KOTA KINABALU: Annually, there are about 32,000 to 34,000 mental health patients seeking treatment at various facilities offering psychiatric services in Sabah, according to Sabah Mental Association president Rizal Osoi.
Stigma remains a challenge faced by those suffering from mental illnesses, and the friends and families of these persons, he said this when met after the launch of a public seminar on ‘Celebrating World Mental Health Day’ at Sabah Oriental Hotel, Karamunsing.
Rizal emphasized that mental health problems are just a form of medical illness that with early diagnosis and treatment can be treated, with compliance to medication.
“As far as psychiatric services are concerned, particularly in Sabah, the facilities are more than enough. There are few hospitals with resident psychiatrists,” he said.
He also said that the facilities provided by the government are very comprehensive and aside from existing hospitals, there are also smaller medical centers available.
Rizal said that this is a new direction of psychiatric care in the country which focuses on community roles which he hopes may lower stigma against mental health patients.
“The responsibility of addressing these issues not only lie in the government but also we as the, non-governmental organizations, are providing complementary activities,” Rizal added.
Meanwhile, he said that it is expected that by 2030, Malaysia will be in the category of ageing nations with older persons constituting 15% of the population.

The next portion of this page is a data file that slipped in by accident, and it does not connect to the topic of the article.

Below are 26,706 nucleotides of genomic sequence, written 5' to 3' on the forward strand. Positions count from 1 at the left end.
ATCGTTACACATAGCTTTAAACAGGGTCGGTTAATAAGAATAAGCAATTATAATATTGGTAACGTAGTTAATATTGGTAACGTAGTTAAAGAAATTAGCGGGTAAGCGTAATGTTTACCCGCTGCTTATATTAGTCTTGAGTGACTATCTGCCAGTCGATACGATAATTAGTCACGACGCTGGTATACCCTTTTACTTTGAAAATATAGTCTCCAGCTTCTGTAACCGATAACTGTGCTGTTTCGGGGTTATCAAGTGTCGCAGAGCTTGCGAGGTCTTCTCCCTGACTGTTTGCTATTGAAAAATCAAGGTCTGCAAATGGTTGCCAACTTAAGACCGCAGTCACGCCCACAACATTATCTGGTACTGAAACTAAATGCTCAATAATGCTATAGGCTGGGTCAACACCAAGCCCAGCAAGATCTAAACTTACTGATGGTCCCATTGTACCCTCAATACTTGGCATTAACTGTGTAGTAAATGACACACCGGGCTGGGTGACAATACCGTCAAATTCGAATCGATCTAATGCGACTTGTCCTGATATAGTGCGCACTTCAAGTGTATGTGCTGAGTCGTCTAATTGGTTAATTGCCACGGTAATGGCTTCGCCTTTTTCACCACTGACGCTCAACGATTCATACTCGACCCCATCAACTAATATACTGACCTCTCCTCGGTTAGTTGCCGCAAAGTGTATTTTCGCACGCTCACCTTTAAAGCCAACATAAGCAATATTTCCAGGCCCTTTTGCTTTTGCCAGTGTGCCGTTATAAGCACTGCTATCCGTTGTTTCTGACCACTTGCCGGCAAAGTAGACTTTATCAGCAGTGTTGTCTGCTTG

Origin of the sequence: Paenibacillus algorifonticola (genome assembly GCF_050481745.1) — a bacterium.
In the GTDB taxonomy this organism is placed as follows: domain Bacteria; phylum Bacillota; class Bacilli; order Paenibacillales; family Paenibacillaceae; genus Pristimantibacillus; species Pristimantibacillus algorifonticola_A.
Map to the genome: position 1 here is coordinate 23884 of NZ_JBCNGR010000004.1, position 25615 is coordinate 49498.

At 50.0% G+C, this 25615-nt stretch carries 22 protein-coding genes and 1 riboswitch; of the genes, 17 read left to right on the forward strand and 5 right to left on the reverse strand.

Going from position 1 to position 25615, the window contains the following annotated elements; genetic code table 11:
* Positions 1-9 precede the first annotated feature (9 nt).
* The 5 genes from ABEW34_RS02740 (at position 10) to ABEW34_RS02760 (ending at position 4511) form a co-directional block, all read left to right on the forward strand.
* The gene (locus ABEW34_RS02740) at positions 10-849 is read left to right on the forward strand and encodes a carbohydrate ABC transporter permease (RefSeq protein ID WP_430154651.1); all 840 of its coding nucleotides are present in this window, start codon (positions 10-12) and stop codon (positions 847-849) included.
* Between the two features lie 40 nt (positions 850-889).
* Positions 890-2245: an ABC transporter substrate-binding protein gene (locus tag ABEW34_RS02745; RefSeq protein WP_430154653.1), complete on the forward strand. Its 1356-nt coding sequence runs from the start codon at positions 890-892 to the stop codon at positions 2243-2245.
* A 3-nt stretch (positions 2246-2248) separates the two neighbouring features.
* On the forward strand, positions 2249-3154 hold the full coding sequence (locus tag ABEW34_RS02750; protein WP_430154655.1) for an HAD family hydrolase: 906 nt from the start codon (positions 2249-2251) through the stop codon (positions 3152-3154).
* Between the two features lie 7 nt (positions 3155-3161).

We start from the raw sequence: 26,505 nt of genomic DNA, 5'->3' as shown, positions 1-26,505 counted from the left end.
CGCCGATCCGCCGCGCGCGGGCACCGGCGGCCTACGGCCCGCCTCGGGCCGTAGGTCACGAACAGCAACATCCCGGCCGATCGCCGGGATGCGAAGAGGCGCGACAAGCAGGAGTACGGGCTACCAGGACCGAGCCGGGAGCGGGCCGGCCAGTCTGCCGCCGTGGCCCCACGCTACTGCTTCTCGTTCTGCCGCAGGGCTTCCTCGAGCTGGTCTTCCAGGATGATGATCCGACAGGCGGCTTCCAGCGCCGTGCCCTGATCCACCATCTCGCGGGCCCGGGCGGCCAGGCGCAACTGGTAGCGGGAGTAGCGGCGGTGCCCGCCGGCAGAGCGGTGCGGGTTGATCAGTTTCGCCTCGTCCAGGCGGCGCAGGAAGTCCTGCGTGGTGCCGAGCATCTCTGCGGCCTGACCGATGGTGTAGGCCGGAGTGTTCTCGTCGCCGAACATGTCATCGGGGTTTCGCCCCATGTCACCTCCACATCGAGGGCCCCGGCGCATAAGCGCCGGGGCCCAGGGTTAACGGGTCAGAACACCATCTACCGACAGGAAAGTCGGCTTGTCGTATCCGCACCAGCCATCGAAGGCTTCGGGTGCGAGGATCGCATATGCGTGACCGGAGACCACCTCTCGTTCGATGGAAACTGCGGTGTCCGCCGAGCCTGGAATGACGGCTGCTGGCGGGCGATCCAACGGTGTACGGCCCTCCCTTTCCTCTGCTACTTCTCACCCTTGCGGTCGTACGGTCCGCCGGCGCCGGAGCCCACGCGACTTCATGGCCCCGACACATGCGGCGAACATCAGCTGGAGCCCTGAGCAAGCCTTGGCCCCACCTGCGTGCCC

“In Malaysia, older persons are defined as those who are 60 years and above. Our average life expectancy is 72.3 years for male and 77.2 for female,” Rizal said.
He urged the local community to take a look at an emerging trend of maltreatment of ageing adults and address the issue of long-term care for older people.
Rizal remarked that mental health problems such as dementia, Alzheimer’s disease, and depression are associated with the ageing group’s physical health.
Therefore, it is important to identify the earlier signs and symptoms and to take the necessary precautions against these mental health problems, he urged.
“Providing early identification and treatment of non-communicable diseases can contribute to better mental health among older adults,” he said.
He further noted that stress amongst the younger generation is on the rise, based on observation by the Sabah Mental Health Association.
Preventive measures can be encouraged in the young through leading a healthy lifestyle by having enough exercise, and avoiding smoking and alcohol, he said.
The public seminar with the theme of addressing mental health issues in older adults was presented by Dr Fred Toke, a psychotherapist from Singapore.
“Older people are expected and are able to make important contributions to society as family members, volunteers, and as active participants in the workforce.
“Nevertheless …asking older adults to provide support to communities and families must be complemented by additional support from society,” he said.
On this note, he said that this was the core business of Sabah Mental Health Association by running a daycare centre in Sembulan for elderly patients.
He said the day care services not only provides activities for psycho-social rehabilitation but also encourages activities that can generate income for the residents.